Note 1: I breathed through some physics so advanced above that it may well be false. But, if it false, known physics would have to be modified.

In particular, I gave gravitational lensing as an example of Quantum computation. On the face of it, this is completely silly, since gravitational lensing is purely "classical". But, philosophically, it is fully cogent. Let me explain.

In "general relativity", Einstein’s theory of gravitation, the matter-energy tensor determines the geodesics of space-time. Basically the heftier the mass-energy in a neighborhood, the more space-time is (positively) curved in this neighborhood: geodesics can converge. Photons describe geodesics, so they can converge to a point beyond a galaxy, and, sitting at that point, looking towards it, the galaxy has acted as a giant lens. This is how Einstein’s theory was confirmed by an Eddington expedition to Africa in 1919, as a solar eclipse allowed to observe that sun grazing light indeed deviated in the exact amount (twice that predicted by simple Newtonian gravity).

This is "classical", id est, non Quantum physics. In Quantum physics, though, the trajectory of the photon as it curves graciously around the galaxy, cannot be determined. Saying that the photon follows a geodesics, the mainstay of Einstein’s theory, has no meaning. Instead a mysterious happening a la Bohr is going on. But here the laboratory is the entire neighborhood around a galaxy, something hundreds of thousands of light years across. The Schrodinger cat is not just dead and alive, it has swallowed a galaxy, too. Whatever is going on is hidden, and not described by either Quantum theory or Einstein’s gravity.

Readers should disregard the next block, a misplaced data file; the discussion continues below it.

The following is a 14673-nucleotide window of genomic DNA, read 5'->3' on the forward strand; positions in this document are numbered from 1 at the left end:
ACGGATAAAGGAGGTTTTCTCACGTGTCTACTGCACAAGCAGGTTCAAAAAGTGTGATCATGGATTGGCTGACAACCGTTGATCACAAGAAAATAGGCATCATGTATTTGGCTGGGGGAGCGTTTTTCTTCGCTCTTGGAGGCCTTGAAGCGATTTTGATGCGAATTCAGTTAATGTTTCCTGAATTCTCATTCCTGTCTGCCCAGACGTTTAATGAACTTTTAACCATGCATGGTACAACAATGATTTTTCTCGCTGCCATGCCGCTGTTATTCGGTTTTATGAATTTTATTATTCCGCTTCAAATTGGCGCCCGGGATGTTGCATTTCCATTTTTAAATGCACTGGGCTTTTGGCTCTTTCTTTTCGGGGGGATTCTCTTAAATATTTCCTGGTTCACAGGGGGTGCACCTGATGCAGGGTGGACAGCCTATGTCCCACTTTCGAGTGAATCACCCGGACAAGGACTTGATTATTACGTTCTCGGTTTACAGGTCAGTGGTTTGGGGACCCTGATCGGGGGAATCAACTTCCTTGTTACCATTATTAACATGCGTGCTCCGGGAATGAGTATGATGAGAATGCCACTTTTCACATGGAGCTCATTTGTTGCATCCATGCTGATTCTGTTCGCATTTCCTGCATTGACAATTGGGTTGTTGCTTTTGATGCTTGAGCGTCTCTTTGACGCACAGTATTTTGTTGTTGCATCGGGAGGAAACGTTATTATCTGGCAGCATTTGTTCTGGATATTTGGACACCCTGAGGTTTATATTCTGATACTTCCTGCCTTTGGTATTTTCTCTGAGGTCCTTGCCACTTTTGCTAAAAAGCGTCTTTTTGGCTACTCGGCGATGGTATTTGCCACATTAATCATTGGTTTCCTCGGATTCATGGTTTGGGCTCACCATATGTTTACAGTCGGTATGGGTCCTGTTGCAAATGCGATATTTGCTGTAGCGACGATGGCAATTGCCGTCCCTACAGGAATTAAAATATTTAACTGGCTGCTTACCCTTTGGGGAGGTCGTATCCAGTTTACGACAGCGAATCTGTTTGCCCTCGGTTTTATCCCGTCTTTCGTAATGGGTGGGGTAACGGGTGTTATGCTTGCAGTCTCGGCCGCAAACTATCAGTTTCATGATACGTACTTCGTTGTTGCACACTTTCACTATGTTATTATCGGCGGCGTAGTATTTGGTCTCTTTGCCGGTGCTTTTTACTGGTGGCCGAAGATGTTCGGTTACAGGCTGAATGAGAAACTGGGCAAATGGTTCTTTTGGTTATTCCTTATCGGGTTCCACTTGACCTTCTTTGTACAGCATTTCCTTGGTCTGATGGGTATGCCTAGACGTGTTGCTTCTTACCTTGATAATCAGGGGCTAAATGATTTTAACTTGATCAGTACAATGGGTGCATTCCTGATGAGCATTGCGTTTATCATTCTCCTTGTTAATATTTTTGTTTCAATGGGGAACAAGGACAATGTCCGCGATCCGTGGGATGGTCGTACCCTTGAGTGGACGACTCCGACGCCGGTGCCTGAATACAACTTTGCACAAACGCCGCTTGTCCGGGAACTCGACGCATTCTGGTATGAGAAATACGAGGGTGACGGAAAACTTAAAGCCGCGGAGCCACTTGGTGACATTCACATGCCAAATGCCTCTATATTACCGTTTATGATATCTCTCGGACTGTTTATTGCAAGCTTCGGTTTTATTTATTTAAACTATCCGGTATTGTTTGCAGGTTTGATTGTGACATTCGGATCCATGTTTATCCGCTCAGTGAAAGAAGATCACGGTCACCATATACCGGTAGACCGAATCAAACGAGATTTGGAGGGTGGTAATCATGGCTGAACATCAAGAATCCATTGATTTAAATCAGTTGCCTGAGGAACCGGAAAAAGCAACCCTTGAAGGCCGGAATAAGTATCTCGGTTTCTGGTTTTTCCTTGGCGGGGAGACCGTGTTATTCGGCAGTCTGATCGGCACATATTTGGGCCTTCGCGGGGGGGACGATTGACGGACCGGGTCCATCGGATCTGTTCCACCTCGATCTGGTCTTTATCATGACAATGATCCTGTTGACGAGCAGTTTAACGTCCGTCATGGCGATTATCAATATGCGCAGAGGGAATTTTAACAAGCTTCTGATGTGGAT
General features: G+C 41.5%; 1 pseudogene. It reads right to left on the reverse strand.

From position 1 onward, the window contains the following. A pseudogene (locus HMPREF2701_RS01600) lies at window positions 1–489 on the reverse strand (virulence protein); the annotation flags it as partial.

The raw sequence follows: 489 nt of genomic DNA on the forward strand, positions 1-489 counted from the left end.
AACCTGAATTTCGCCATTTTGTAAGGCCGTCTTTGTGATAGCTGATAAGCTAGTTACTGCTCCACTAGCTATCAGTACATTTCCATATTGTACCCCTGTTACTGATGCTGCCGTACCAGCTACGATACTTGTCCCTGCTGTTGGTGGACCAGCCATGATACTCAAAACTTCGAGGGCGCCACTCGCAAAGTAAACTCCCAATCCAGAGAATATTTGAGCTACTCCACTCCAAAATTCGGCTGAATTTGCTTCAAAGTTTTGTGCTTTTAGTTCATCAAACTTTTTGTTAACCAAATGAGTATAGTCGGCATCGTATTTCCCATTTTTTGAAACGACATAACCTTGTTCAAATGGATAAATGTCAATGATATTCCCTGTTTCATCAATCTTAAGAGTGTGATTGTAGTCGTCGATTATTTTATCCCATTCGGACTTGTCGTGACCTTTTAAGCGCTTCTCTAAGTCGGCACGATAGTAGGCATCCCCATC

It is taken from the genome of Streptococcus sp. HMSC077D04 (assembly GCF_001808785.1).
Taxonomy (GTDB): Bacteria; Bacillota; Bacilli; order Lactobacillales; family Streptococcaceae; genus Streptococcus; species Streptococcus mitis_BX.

The only thing we can say, for sure, is that some form of Quantum computation is going on. And that is what I said. In light of this, viewing biological morphogenesis as a Quantum computation is no more outrageous.

Note 2: I did not mention "non coding" DNA (so called junk DNA). Although it constitutes 95% of the genome, and, although it probably does much, it only adds more acid to the mix. Instead the process above, obtaining the apparition of massive complexity through the Quantum interaction of inherited geometry with the environment, is a completely new explanatory scheme.


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6 Responses to “WHAT IS A GENE?”

  1. FreeDem Says:

    My undergraduate embryology course pointed to things like fingers where at the time nerves, etc go to fingers the distance is short and direct. There must also be a great many other situational or fractal issues that would eliminate the need for special coding, including many you note at cell division.